For this week’s CBS Doc Dot Com segment, I thought I’d cover something completely non-controversial: what can weekend warriors learn from elite athletes? But I’m starting to believe that in this era of evidence-based medicine, nothing may be truly knowable. I went to the studios of the world famous Ballet Hispanico in New York City and spoke to athletic trainer Megan Richardson. She took me through the motions, emphasizing the importance of warming up and stretching in preventing injury. It sounded good and it felt good. But proving in the medical literature that it’s effective is another thing. An online search quickly produced multiple conflicting reports and advice: stretching definitely works, stretching definitely doesn’t work; stretching only works if you do it my way. Click here for a sampling:

PubMed:Warm-up And Stretching PubMed: Stretching Perspectives BioMed Central: The Effects Of Stretching

My friend and CBS colleague, Richard Schlesinger, offered his solution. ”I get around it by neither stretching nor exercising.” Had I listened to Richard, my blog post would have ended right here. But I figured I needed at least one more paragraph so I contacted a true expert on the subject, Ian Shrier MD, PhD, a specialist in sports medicine and Associate Professor at McGill University. He has a PhD in physiology and is Past-President, Canadian Academy of Sport Medicine. He’s not a huge fan of stretching right before exercise.

“First, the stretching, whether with or without warmup, does not improve performance. It makes you run slower, jump not as high, and makes you weaker.” And “stretching definitely can hurt people if you overstretch; people do it all the time if they force the stretch.”

He added, “I don’t think it hurts you in general if you do it properly but it doesn’t prevent injury.” He’s more supportive of stretching at other times, including after exercise, saying, “Regular stretching at other times is beneficial. It makes you stronger, jump higher, etc, and there are three studies suggesting it reduces injuries as well, although the results were only significant in one.” He adds that “stretching is analgesic; it allows you to put your muscle through a wider range of motion without feeling tension. And that may be why ballerinas say that stretching helps them.” Dr. Shrier spells out his take on the subject in detail in a chapter called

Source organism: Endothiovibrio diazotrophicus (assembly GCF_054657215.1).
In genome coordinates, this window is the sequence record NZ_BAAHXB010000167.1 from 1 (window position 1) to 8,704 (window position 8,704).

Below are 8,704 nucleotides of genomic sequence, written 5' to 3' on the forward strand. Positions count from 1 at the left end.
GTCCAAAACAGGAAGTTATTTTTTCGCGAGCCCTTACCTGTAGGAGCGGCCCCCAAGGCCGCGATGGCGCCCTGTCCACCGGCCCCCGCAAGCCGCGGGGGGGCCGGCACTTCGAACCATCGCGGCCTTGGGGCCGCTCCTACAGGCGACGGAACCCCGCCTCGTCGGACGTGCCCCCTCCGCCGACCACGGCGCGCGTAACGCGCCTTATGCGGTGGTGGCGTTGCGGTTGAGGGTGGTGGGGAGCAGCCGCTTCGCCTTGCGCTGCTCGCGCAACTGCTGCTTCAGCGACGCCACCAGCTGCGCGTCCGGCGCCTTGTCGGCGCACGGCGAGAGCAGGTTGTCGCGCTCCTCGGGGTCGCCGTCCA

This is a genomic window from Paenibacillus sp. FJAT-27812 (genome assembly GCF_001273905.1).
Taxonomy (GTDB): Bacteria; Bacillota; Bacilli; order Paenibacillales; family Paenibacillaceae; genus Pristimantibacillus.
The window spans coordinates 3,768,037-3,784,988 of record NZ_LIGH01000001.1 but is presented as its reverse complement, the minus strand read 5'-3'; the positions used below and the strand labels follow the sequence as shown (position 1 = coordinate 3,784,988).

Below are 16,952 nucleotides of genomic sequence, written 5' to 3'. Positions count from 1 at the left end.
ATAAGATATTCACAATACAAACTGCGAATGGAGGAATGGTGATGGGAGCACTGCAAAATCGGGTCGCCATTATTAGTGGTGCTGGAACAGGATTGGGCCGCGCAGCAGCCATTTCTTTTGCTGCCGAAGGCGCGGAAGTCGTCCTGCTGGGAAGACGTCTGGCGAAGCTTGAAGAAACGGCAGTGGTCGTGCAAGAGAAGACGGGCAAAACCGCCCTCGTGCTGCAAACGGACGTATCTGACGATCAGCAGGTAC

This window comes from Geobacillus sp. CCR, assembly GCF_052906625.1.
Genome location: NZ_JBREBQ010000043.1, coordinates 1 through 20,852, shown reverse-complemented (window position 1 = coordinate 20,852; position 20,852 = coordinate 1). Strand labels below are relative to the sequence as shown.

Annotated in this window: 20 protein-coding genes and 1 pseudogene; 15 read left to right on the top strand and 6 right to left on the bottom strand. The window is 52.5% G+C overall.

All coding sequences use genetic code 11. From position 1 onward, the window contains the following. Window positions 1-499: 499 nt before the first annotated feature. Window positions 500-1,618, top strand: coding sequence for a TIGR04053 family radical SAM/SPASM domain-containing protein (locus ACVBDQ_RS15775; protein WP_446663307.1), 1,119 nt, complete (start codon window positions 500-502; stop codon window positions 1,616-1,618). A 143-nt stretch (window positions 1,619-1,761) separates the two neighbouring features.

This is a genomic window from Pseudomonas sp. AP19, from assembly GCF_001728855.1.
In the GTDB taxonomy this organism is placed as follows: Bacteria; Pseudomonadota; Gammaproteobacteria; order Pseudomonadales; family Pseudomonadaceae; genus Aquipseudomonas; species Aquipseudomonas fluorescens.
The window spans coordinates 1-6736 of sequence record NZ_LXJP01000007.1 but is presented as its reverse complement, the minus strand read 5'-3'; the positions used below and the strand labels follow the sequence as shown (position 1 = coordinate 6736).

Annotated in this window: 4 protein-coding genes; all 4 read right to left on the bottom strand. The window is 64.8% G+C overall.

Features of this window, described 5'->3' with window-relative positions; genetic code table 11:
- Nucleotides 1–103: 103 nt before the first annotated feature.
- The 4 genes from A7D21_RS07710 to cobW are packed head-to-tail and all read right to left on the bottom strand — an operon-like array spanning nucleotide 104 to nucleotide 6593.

Does stretching help prevent injuries?

For me, Dr. Shrier’s most interesting advice, especially for weekend warriors, was about the importance of warming up. He explained that muscles need energy to function properly. Energy is mainly produced inside of cells in structures called mitochondria. When you are resting, your mitochondria power down. During exercise, it takes awhile for the cell to rev up the enzymes needed for breaking down fat and carbohydrates for fuel and for using oxygen to make energy from that fuel. If you start running at full speed without warming up, your body will produce lactic acid. Lactic acid can impair muscle function for awhile, preventing you from sprinting efficiently at the end of the race.

So Dr. Shrier suggests gradually warming up. He estimated it takes about 3 to 5 minutes to efficiently go from one level of exercise to the next – for example, going from rest to a ten minute mile or going from a ten minute mile to a seven minute mile. If you go for a jog, “you walk, then jog slowly, and then pick it up. Elite marathoners might go for a fifteen to twenty minute jog before they run a marathon. That allows them to run faster at the beginning of the race. They run the second half of the marathon faster than the first.”

In summary – and I suspect that I am the first person today to tell you this – don’t outpace your mitochondria.